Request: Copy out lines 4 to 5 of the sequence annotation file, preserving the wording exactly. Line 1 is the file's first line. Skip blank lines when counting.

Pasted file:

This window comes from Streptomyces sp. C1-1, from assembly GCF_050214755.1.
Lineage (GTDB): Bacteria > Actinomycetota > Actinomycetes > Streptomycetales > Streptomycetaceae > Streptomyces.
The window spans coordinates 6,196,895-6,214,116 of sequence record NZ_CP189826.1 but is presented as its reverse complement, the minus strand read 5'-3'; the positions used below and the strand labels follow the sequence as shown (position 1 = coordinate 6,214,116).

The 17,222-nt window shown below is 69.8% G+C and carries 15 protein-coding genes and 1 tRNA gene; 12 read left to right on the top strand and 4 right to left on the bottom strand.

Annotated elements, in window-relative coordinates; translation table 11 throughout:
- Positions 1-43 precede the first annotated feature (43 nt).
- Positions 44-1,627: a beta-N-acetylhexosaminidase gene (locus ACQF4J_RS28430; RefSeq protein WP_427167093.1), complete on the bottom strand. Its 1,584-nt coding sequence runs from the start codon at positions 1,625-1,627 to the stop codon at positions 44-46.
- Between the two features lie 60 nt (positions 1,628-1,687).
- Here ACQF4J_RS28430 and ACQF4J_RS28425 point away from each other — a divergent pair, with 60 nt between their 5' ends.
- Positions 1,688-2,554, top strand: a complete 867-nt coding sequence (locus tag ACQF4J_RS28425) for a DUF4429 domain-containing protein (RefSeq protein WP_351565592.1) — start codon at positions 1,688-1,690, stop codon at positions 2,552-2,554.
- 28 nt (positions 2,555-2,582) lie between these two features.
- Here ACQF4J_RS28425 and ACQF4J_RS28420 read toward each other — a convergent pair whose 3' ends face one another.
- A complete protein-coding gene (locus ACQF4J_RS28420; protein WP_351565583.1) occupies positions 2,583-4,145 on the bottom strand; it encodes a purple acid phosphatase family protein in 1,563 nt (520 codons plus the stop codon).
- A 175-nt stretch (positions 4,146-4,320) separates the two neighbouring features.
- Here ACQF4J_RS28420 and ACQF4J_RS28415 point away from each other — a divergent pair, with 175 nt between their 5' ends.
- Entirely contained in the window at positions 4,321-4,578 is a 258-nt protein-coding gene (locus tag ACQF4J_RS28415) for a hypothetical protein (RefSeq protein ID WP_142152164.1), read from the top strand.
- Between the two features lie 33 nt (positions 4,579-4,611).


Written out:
The 17,222-nt window shown below is 69.8% G+C and carries 15 protein-coding genes and 1 tRNA gene; 12 read left to right on the top strand and 4 right to left on the bottom strand.

Annotated elements, in window-relative coordinates; translation table 11 throughout: